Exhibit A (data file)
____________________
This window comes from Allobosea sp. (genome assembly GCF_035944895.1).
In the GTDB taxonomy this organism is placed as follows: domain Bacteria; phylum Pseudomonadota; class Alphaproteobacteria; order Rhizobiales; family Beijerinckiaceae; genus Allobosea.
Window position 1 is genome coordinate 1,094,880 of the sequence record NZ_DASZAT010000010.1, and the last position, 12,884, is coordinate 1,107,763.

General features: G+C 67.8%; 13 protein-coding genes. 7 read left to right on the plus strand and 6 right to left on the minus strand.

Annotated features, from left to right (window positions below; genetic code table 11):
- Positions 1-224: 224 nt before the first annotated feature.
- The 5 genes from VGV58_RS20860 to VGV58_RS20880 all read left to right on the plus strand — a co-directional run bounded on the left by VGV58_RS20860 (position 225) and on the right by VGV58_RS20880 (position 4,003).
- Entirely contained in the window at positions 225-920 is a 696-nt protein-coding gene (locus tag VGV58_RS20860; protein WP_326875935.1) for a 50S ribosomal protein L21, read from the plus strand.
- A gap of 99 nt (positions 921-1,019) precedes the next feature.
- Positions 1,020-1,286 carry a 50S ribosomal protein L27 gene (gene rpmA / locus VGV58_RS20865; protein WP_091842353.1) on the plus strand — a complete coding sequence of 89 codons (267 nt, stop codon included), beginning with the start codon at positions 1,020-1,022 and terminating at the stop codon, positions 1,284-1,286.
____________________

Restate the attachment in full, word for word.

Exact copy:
This window comes from Allobosea sp. (genome assembly GCF_035944895.1).
In the GTDB taxonomy this organism is placed as follows: domain Bacteria; phylum Pseudomonadota; class Alphaproteobacteria; order Rhizobiales; family Beijerinckiaceae; genus Allobosea.
Window position 1 is genome coordinate 1,094,880 of the sequence record NZ_DASZAT010000010.1, and the last position, 12,884, is coordinate 1,107,763.

General features: G+C 67.8%; 13 protein-coding genes. 7 read left to right on the plus strand and 6 right to left on the minus strand.

Annotated features, from left to right (window positions below; genetic code table 11):
- Positions 1-224: 224 nt before the first annotated feature.
- The 5 genes from VGV58_RS20860 to VGV58_RS20880 all read left to right on the plus strand — a co-directional run bounded on the left by VGV58_RS20860 (position 225) and on the right by VGV58_RS20880 (position 4,003).
- Entirely contained in the window at positions 225-920 is a 696-nt protein-coding gene (locus tag VGV58_RS20860; protein WP_326875935.1) for a 50S ribosomal protein L21, read from the plus strand.
- A gap of 99 nt (positions 921-1,019) precedes the next feature.
- Positions 1,020-1,286 carry a 50S ribosomal protein L27 gene (gene rpmA / locus VGV58_RS20865; protein WP_091842353.1) on the plus strand — a complete coding sequence of 89 codons (267 nt, stop codon included), beginning with the start codon at positions 1,020-1,022 and terminating at the stop codon, positions 1,284-1,286.